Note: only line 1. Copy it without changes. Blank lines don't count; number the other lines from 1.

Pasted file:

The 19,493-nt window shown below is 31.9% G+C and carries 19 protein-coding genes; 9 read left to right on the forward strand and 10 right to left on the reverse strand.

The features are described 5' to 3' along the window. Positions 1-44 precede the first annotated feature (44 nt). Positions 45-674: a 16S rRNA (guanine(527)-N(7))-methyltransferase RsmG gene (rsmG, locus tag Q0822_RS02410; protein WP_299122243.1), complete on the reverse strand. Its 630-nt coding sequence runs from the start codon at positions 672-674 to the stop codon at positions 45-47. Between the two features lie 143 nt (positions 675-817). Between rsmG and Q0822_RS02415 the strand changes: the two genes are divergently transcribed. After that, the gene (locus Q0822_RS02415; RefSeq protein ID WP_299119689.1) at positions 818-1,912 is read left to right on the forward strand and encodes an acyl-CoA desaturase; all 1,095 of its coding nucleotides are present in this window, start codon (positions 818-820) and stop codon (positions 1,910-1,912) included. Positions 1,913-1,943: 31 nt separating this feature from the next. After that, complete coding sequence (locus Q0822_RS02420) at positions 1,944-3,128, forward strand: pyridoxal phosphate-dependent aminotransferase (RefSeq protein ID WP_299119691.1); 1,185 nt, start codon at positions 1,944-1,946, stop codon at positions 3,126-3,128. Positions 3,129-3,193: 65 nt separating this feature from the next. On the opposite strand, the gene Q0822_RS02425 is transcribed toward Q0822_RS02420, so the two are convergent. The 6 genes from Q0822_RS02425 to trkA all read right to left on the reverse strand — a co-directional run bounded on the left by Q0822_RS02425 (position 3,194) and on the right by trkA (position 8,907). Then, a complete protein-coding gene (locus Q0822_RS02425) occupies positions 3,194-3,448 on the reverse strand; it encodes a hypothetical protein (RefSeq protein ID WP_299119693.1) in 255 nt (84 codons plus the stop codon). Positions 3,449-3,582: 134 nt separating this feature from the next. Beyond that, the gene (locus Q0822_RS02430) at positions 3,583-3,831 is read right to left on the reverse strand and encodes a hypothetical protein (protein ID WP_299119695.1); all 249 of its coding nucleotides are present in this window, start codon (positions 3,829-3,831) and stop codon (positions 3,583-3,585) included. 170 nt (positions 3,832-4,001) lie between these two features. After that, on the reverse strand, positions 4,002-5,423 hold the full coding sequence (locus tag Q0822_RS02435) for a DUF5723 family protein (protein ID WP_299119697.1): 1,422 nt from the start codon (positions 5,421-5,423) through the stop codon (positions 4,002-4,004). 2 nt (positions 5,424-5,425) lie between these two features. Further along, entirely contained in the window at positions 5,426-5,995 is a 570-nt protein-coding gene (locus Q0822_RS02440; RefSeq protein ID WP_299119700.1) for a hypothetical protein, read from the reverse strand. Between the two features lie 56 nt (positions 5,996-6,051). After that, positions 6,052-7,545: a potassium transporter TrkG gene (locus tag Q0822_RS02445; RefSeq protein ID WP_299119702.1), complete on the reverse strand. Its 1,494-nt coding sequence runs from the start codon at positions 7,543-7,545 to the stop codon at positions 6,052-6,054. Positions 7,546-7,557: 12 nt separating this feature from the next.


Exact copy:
The 19,493-nt window shown below is 31.9% G+C and carries 19 protein-coding genes; 9 read left to right on the forward strand and 10 right to left on the reverse strand.